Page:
landtransfertax Mayor Rob Ford has been itching to scrap Toronto’s land transfer tax but has yet to actually bring the hammer down.

The mayor may have more ammo than ever before as the Toronto Real Estate Board recently singled out the land transfer tax for depriving the economy $250 million in economic spinoffs, causing sales to decrease in the 416 and contributing to a shortage of new listings.

An interesting piece by Susan Pigg highlighting the real estate world’s quibbles with the land transfer tax appeared in The Star’s Moneyville this week.

Here are a few interesting points from Pigg’s article:

  • Toronto is the only city in Canada to impose a land transfer tax on top of the provincial tax.
  • On top of the average Toronto home price ($572,159), a buyer has to pay $15,086. This is $7,100 more than the same home in the suburbs.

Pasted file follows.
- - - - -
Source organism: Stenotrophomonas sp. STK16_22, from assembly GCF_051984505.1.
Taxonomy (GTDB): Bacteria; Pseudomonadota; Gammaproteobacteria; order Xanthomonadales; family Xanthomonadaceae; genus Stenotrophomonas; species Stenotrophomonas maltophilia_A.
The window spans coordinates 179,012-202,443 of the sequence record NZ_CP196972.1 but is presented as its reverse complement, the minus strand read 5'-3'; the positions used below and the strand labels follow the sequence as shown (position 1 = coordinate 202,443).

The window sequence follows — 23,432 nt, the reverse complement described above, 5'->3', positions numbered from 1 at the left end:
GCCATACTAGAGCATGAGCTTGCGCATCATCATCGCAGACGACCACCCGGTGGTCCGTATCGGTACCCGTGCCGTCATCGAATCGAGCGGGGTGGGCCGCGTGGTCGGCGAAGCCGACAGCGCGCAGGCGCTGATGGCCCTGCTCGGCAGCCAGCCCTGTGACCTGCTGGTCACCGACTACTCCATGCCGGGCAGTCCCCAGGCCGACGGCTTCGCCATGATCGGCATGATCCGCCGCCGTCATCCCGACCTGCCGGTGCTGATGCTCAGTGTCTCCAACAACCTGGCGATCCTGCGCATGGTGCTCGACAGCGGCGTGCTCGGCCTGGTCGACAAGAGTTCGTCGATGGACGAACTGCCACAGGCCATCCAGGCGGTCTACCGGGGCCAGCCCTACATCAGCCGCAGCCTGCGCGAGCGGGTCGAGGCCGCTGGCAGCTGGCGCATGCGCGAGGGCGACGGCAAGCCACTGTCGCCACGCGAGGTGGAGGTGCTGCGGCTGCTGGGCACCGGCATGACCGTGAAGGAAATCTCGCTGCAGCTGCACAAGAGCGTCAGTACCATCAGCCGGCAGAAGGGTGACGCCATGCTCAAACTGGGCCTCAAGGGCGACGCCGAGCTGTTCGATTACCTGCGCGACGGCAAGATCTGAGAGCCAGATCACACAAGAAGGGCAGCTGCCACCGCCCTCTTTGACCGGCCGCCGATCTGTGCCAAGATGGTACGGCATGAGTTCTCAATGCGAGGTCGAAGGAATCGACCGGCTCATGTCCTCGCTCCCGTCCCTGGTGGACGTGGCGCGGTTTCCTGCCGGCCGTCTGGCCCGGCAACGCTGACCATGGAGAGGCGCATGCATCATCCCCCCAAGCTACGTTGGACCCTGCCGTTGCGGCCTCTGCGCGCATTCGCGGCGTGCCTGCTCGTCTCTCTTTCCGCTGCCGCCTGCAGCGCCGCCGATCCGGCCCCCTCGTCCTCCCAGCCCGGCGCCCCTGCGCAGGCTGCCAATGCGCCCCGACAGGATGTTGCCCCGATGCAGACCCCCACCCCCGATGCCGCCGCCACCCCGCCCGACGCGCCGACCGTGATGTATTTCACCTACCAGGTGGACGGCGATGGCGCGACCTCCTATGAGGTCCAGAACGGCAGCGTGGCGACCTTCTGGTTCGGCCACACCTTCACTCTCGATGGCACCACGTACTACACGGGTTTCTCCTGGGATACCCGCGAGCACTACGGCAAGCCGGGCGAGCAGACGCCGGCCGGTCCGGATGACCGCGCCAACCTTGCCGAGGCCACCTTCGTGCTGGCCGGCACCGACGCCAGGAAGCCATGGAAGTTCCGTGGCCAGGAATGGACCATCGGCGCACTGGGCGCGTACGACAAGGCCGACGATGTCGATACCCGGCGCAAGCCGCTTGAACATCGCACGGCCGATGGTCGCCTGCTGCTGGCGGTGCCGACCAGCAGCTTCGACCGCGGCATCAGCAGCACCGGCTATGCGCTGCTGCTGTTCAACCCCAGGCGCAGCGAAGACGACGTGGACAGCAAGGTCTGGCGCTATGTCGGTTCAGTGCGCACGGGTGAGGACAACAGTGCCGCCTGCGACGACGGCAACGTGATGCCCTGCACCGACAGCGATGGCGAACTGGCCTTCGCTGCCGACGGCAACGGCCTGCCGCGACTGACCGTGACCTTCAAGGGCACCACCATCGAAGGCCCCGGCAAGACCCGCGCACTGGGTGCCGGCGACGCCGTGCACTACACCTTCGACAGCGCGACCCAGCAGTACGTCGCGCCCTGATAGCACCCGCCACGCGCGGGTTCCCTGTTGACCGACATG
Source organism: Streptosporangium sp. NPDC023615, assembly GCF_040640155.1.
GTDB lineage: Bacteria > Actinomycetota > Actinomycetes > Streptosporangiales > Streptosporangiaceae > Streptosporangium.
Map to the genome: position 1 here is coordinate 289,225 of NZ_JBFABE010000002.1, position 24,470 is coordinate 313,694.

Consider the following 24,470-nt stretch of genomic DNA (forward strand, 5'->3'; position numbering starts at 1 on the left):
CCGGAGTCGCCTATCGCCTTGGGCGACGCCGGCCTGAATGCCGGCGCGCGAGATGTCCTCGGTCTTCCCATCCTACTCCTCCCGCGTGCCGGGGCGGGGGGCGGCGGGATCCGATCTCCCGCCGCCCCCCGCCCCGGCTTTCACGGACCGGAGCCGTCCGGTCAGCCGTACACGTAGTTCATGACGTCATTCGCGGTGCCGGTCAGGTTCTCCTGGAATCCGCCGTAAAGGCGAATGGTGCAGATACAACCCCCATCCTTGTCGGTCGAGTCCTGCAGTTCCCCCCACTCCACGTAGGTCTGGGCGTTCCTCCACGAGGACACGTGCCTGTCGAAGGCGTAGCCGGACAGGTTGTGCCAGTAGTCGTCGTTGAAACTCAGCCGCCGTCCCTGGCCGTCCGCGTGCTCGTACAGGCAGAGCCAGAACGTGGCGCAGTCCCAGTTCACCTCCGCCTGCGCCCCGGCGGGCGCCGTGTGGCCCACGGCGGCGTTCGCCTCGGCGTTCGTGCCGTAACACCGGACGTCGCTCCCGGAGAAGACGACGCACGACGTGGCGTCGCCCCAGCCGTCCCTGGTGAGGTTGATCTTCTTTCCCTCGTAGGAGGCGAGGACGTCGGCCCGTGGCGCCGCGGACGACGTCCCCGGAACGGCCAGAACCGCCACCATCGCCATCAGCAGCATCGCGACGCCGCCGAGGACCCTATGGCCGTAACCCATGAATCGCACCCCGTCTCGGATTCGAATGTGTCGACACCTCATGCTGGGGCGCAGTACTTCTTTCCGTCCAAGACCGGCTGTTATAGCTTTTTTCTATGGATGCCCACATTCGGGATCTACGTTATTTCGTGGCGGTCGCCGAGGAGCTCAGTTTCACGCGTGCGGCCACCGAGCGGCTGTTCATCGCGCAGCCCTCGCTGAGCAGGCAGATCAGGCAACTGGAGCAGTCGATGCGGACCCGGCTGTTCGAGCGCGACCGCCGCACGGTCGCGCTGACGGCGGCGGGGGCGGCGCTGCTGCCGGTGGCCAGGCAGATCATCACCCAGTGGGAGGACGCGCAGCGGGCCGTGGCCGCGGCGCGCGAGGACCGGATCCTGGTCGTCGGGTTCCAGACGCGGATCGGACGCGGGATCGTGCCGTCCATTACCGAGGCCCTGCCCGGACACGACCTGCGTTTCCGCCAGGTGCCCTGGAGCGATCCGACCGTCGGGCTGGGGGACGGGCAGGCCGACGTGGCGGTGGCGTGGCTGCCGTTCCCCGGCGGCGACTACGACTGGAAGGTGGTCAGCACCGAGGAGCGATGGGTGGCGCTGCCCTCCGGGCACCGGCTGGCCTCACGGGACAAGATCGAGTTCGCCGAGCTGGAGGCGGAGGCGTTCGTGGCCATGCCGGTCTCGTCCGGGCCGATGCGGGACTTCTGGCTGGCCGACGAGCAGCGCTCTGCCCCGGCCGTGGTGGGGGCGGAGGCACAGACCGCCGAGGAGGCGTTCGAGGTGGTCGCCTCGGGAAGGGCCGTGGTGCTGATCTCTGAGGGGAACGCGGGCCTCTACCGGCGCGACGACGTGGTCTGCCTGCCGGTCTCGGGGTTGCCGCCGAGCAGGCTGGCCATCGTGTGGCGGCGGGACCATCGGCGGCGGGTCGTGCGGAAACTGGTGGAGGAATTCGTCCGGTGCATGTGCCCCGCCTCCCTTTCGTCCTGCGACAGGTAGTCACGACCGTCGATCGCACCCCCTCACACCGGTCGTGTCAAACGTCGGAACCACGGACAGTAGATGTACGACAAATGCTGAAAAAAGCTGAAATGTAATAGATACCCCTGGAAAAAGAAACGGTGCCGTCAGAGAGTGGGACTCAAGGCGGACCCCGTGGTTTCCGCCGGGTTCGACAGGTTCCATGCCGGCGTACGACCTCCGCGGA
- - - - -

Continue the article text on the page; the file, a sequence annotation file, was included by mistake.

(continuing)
• Thanks to Toronto’s booming housing market, the city could earn $330 million by the end of 2012 through the tax.
  • TREB is tracking a “discrepancy” between the level of homes sales in the 905 region and the 416 region.
  • In February sales were up year-over-year in the 905 by 23 per cent while the 416 only saw a 6.3 per cent rise.
  • Pigg quotes Realtor Thomas Cook who says the tax is one factor discouraging homeowners from moving up or downsizing.
  • Cook also said some homeowners are opting to renovate, rather than move, which is also leading to a shortage of new listings.
  • Von Palmer, chief government and public affairs officer at TREB, estimates that $250 million in economic spinoffs is being lost with lost transactions numbering 5,800 and each transaction generating approximately $40,000 in economic spinoff.

The ball is still in Ford’s court. During his campaign he promised to scrap the tax entirely by 2011, but now there’s speculation as to whether he could get the votes on city council to repeal the tax.

We’ll keep an eye on the situation as it develops.

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